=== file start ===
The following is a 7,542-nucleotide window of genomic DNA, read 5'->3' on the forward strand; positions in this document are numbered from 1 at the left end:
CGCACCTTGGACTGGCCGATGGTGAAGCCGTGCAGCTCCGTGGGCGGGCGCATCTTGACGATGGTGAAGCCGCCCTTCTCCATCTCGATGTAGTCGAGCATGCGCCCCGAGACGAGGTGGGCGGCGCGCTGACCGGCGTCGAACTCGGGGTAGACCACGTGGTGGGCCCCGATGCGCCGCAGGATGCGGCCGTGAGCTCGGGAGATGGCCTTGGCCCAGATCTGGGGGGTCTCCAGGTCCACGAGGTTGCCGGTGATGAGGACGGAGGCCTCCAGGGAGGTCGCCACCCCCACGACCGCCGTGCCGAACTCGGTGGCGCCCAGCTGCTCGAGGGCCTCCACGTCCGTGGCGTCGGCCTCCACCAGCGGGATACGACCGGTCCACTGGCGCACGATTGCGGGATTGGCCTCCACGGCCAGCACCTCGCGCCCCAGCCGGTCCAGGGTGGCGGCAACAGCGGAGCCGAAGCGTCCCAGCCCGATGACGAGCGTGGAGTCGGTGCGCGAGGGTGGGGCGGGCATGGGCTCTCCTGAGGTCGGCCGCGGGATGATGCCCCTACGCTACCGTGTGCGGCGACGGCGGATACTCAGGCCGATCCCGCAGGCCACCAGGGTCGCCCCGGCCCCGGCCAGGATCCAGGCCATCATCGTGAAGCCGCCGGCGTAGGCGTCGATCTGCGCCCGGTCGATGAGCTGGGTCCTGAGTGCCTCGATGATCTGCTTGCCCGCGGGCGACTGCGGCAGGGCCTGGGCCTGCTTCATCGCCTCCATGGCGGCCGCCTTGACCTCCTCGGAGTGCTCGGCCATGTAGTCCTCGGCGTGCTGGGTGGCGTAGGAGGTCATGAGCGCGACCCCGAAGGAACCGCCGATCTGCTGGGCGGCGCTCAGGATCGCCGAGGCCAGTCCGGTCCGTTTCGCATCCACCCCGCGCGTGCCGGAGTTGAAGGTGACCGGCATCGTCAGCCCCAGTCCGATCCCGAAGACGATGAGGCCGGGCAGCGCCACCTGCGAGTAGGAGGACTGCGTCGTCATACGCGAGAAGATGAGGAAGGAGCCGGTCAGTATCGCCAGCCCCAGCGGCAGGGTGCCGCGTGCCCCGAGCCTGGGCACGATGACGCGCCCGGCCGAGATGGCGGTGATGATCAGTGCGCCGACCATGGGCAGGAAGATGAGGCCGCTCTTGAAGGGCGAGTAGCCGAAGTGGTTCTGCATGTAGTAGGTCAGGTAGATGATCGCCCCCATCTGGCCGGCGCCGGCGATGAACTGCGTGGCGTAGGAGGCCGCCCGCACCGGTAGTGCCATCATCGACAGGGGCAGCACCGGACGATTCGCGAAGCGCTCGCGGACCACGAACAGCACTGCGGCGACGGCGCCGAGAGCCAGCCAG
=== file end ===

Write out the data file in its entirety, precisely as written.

The following is a 7,542-nucleotide window of genomic DNA, read 5'->3' on the forward strand; positions in this document are numbered from 1 at the left end:
CGCACCTTGGACTGGCCGATGGTGAAGCCGTGCAGCTCCGTGGGCGGGCGCATCTTGACGATGGTGAAGCCGCCCTTCTCCATCTCGATGTAGTCGAGCATGCGCCCCGAGACGAGGTGGGCGGCGCGCTGACCGGCGTCGAACTCGGGGTAGACCACGTGGTGGGCCCCGATGCGCCGCAGGATGCGGCCGTGAGCTCGGGAGATGGCCTTGGCCCAGATCTGGGGGGTCTCCAGGTCCACGAGGTTGCCGGTGATGAGGACGGAGGCCTCCAGGGAGGTCGCCACCCCCACGACCGCCGTGCCGAACTCGGTGGCGCCCAGCTGCTCGAGGGCCTCCACGTCCGTGGCGTCGGCCTCCACCAGCGGGATACGACCGGTCCACTGGCGCACGATTGCGGGATTGGCCTCCACGGCCAGCACCTCGCGCCCCAGCCGGTCCAGGGTGGCGGCAACAGCGGAGCCGAAGCGTCCCAGCCCGATGACGAGCGTGGAGTCGGTGCGCGAGGGTGGGGCGGGCATGGGCTCTCCTGAGGTCGGCCGCGGGATGATGCCCCTACGCTACCGTGTGCGGCGACGGCGGATACTCAGGCCGATCCCGCAGGCCACCAGGGTCGCCCCGGCCCCGGCCAGGATCCAGGCCATCATCGTGAAGCCGCCGGCGTAGGCGTCGATCTGCGCCCGGTCGATGAGCTGGGTCCTGAGTGCCTCGATGATCTGCTTGCCCGCGGGCGACTGCGGCAGGGCCTGGGCCTGCTTCATCGCCTCCATGGCGGCCGCCTTGACCTCCTCGGAGTGCTCGGCCATGTAGTCCTCGGCGTGCTGGGTGGCGTAGGAGGTCATGAGCGCGACCCCGAAGGAACCGCCGATCTGCTGGGCGGCGCTCAGGATCGCCGAGGCCAGTCCGGTCCGTTTCGCATCCACCCCGCGCGTGCCGGAGTTGAAGGTGACCGGCATCGTCAGCCCCAGTCCGATCCCGAAGACGATGAGGCCGGGCAGCGCCACCTGCGAGTAGGAGGACTGCGTCGTCATACGCGAGAAGATGAGGAAGGAGCCGGTCAGTATCGCCAGCCCCAGCGGCAGGGTGCCGCGTGCCCCGAGCCTGGGCACGATGACGCGCCCGGCCGAGATGGCGGTGATGATCAGTGCGCCGACCATGGGCAGGAAGATGAGGCCGCTCTTGAAGGGCGAGTAGCCGAAGTGGTTCTGCATGTAGTAGGTCAGGTAGATGATCGCCCCCATCTGGCCGGCGCCGGCGATGAACTGCGTGGCGTAGGAGGCCGCCCGCACCGGTAGTGCCATCATCGACAGGGGCAGCACCGGACGATTCGCGAAGCGCTCGCGGACCACGAACAGCACTGCGGCGACGGCGCCGAGAGCCAGCCAG